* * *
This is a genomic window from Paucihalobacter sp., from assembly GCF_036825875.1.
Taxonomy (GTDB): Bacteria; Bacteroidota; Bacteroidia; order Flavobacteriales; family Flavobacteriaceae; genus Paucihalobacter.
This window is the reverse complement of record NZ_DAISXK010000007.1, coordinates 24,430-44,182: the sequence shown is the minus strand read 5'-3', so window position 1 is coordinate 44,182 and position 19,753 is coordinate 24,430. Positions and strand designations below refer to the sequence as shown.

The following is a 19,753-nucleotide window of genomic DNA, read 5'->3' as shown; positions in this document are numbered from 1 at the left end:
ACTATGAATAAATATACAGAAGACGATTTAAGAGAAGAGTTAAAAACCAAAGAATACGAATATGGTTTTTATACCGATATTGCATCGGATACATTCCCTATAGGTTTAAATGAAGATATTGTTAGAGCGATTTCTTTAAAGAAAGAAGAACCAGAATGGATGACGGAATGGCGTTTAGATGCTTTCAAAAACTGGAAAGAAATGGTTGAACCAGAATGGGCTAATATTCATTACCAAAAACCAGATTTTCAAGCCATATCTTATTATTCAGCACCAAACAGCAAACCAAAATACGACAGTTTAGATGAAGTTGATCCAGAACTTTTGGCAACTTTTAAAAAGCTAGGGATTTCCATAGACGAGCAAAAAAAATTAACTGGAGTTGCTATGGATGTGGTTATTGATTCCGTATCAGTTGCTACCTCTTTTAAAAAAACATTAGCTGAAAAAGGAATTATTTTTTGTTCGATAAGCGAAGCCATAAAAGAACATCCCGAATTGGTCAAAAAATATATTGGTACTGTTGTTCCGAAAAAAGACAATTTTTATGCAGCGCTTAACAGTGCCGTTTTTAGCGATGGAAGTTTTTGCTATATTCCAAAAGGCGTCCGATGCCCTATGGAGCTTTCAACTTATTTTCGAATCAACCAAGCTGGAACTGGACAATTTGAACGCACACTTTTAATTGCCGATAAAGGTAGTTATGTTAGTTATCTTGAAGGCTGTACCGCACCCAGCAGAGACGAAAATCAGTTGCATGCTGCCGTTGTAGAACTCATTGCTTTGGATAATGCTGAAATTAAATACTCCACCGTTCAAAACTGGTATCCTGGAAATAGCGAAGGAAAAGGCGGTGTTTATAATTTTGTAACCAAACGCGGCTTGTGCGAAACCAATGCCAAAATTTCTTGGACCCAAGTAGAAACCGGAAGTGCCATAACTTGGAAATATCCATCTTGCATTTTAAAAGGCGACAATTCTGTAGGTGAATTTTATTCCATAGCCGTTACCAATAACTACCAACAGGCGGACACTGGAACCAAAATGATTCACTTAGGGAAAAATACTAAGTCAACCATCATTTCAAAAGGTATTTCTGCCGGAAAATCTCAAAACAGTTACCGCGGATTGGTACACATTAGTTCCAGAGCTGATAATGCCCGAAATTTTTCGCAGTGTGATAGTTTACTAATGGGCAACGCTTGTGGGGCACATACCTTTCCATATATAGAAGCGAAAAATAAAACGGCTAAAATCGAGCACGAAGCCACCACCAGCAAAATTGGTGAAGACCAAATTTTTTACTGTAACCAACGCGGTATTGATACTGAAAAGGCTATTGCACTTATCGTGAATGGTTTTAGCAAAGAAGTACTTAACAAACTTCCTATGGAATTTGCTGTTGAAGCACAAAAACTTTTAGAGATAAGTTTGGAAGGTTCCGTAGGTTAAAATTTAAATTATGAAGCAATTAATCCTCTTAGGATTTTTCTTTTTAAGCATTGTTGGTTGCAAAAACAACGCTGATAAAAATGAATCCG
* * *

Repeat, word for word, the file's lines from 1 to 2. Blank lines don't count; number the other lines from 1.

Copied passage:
This is a genomic window from Paucihalobacter sp., from assembly GCF_036825875.1.
Taxonomy (GTDB): Bacteria; Bacteroidota; Bacteroidia; order Flavobacteriales; family Flavobacteriaceae; genus Paucihalobacter.